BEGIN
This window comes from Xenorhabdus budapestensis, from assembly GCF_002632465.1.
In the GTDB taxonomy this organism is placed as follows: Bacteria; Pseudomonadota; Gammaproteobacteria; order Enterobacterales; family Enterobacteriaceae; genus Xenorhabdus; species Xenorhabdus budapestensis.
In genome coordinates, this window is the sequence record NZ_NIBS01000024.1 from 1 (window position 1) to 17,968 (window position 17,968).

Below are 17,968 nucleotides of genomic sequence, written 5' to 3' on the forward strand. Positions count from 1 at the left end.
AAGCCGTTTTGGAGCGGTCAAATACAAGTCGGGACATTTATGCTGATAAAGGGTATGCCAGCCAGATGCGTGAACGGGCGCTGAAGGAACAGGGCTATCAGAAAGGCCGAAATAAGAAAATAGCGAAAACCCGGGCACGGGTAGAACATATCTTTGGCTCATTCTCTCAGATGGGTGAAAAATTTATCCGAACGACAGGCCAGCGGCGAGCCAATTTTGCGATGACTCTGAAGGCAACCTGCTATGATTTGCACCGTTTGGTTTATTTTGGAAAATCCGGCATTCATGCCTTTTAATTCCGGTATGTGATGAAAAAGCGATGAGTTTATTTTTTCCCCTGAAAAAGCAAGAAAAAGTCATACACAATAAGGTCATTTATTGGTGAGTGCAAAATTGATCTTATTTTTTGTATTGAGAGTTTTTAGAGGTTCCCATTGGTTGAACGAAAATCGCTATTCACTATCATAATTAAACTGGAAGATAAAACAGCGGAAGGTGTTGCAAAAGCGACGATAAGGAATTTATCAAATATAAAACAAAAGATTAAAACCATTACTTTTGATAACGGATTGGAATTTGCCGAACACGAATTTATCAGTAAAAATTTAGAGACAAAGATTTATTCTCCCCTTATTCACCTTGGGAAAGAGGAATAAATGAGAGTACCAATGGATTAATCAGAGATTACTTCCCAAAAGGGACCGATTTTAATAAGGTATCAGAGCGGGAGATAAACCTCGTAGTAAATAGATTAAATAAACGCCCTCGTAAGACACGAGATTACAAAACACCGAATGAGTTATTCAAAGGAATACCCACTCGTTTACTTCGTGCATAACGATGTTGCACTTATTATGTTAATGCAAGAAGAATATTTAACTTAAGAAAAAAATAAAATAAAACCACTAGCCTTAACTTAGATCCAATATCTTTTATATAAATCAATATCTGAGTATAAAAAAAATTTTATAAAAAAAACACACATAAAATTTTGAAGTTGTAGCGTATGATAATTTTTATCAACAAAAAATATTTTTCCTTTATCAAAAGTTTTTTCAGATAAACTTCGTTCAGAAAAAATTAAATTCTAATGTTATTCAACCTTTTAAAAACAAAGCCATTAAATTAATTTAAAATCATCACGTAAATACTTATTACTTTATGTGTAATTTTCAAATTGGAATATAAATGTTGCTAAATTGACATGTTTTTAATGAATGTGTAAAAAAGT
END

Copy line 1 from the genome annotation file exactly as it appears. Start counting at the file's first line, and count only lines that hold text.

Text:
This window comes from Xenorhabdus budapestensis, from assembly GCF_002632465.1.